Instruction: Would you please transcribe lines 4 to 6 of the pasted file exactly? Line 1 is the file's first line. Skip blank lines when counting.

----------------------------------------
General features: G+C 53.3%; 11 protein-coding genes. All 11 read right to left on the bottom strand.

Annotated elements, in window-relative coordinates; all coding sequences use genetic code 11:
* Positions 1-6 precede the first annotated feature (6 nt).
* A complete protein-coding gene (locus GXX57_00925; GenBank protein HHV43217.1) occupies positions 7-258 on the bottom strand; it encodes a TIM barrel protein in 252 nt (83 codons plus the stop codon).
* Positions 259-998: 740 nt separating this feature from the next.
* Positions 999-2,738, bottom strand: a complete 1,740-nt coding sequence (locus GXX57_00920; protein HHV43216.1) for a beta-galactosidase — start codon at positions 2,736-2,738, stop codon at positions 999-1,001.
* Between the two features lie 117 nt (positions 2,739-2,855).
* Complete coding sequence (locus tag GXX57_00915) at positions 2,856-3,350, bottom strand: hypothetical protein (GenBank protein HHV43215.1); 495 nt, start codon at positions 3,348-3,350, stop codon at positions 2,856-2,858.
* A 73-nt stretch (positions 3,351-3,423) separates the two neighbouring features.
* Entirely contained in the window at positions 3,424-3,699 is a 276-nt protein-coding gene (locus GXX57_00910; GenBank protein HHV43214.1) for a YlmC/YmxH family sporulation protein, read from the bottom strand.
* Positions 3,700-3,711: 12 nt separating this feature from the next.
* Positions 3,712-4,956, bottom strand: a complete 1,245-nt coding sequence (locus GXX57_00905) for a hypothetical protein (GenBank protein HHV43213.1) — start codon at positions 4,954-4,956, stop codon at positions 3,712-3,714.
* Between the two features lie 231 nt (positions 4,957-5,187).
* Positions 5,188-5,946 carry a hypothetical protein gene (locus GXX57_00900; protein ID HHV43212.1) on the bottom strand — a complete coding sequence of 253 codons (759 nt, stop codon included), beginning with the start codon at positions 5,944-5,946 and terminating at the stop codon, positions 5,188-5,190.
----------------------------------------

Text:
* A complete protein-coding gene (locus GXX57_00925; GenBank protein HHV43217.1) occupies positions 7-258 on the bottom strand; it encodes a TIM barrel protein in 252 nt (83 codons plus the stop codon).
* Positions 259-998: 740 nt separating this feature from the next.
* Positions 999-2,738, bottom strand: a complete 1,740-nt coding sequence (locus GXX57_00920; protein HHV43216.1) for a beta-galactosidase — start codon at positions 2,736-2,738, stop codon at positions 999-1,001.